If you have been keeping up with our previous articles on what the Bible says about the future, we have reached the end. Heaven and earth have passed away. All creation has gone from existence. Death and Hades and Satan have been thrown into the Lake of Fire, along with all the unredeemed who have ever lived. Evil has been permanently vanquished.
And so we arrive at the final event in the order of last things, the New Heaven and New Earth. This is God’s great and glorious grand finale, which is detailed for us in Revelation 21 and 22. It is here that we receive a glimpse of heaven as it will be for believers for all time. John writes,
Then I saw a new heaven and a new earth, for the first heaven and the first earth had passed away, and the sea was no more. And I saw the holy city, New Jerusalem, coming down out of heaven from God, prepared as a bride adorned for her husband. And I heard a loud voice from the throne saying, ‘Behold, the dwelling place of God is with man. He will dwell with them, and they will be His people, and God Himself will be with them as their God. He will wipe away every tear from their eyes, and death shall be no more, neither shall there be mourning, nor crying, nor pain anymore, for the former things have passed away.’ And He who was seated on the throne said, “Behold, I am making all things new.” Also He said, ‘Write this down, for these words are trustworthy and true.’Rev 21:1-5
What do these six verses show us about the New Heaven and New Earth? Here we see five of its features:
1) a new Creation by God;
2) a new Capital for God;
3) a new Connection with God;
4) a new Condition of God’s elect, and
5) a new Confidence in God.
A New Creation
First, there is a new Creation by God. John writes, “Then I saw a new heaven and a new earth, for the first heaven and the first earth had passed away, and the sea was no more” (Rev 21:1). This verse establishes, beyond any doubt, that the earth upon which we now exist is temporary. It has always been a disposable world to God, part of a disposable universe. It will not survive in its present form. God has established His intent to remake the heavens and the earth. This is not to say that we should be indiscriminate in how we care for the present earth’s resources. As in all things delegated to us by God, it should be our intent to be good stewards of the earth for the time it is entrusted to us. We are to care for it and to use it well.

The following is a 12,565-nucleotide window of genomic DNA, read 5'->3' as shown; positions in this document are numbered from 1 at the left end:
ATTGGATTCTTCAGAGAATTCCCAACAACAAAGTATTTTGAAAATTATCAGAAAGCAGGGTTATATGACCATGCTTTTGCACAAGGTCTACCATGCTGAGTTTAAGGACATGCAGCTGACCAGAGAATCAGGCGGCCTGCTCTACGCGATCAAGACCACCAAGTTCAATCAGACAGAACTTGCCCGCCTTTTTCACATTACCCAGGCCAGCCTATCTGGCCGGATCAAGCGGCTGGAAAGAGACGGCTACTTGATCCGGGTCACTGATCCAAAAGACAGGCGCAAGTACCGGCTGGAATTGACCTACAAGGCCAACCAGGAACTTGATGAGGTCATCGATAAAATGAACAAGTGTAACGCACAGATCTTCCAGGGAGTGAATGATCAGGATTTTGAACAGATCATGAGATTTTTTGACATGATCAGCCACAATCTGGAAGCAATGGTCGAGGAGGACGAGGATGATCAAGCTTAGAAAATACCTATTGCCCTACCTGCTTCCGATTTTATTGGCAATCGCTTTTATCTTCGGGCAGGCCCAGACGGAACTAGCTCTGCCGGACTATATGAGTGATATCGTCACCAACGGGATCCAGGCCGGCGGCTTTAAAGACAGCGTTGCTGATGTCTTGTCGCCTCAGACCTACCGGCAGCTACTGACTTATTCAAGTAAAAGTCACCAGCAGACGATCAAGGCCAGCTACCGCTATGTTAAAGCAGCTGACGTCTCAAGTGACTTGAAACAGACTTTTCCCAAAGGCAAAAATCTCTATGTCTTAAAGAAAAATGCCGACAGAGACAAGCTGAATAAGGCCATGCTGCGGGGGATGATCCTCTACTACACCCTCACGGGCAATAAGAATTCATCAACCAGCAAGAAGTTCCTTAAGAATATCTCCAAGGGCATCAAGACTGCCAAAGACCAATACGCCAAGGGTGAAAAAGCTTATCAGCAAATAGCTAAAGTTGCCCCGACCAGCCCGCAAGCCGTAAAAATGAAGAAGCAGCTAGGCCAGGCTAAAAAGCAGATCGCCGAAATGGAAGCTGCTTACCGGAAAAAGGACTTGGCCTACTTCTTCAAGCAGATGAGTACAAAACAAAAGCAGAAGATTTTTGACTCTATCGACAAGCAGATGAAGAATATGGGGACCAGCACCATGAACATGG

But the idea of preserving this world in its present form is futile and runs contrary to the plan of God. The Bible presents a world which is unraveling, on the wane and winding down, because God cursed it when Adam and Eve sinned (Gen 5:29). Since that time all creation is “groaning” as it undergoes de-evolution and deterioration from the divine curse of the Creator (Rom 8:18-22). The processes God has in place are manifestly and unalterably leading to increasing disorder as Earth heads toward extinction. Jesus’ implication is undeniable when He claims in Luke 21:33 that “‘Heaven and earth will pass away….’” And when He who made the world and holds it together every moment of its existence (Col 1:17; Heb 1:3) makes such an assertion, you can bet on it. Thus, the ambitions of those who seek to save the earth in its present form are ultimately at odds with the determinations of God about its destiny, and their attempts to rescue it from certain extinction are a fool’s errand. So be comforted—the world’s ecological future is not in the hands of humanity; it is headed to a divinely ordained and divinely directed end.
But this does beg the question: why does the universe have to be destroyed and then remade? Why go to all that trouble? Why doesn’t God simply remodel the present one?
The answer? Because the present one is corrupted by sin.
The universe is not pure in God’s sight, and since God ultimately cannot abide any impurity (cf. Ps 24:4; Hab 1:13), it must be dissolved and remade. Job 15:15 declares, “Behold…the heavens are not pure in His [God’s] sight.” Isaiah 24:5 reads: “The earth lies defiled under its inhabitants, for they have transgressed the laws….” Therefore, Psalm 102:25-26 pronounces the consequence of such defilement: “Of old You laid the foundation of the earth, and the heavens are the work of Your hands. They will perish, but You will remain; they will all wear out like a garment. You will change them like a robe, and they will pass away.”
A New Capital
Second, we see a new Capital for God. This is the “new Jerusalem,” which John describes descending (v. 2) “out of heaven from God, prepared as a bride adorned for her husband.” This is the place that Abraham longed to see (Heb 11:10), the eternal city that was promised to come (13:14). This New Jerusalem becomes the capital city of God’s new creation. It is seen coming down from heaven, which means that the city existed prior to its descent. In fact, this is the place Jesus promised to go and prepare for His own (John 14:1-3), where deceased saints reside with Him from the time of their departure from the earth until their return in Christ’s glorious train at His Second Coming.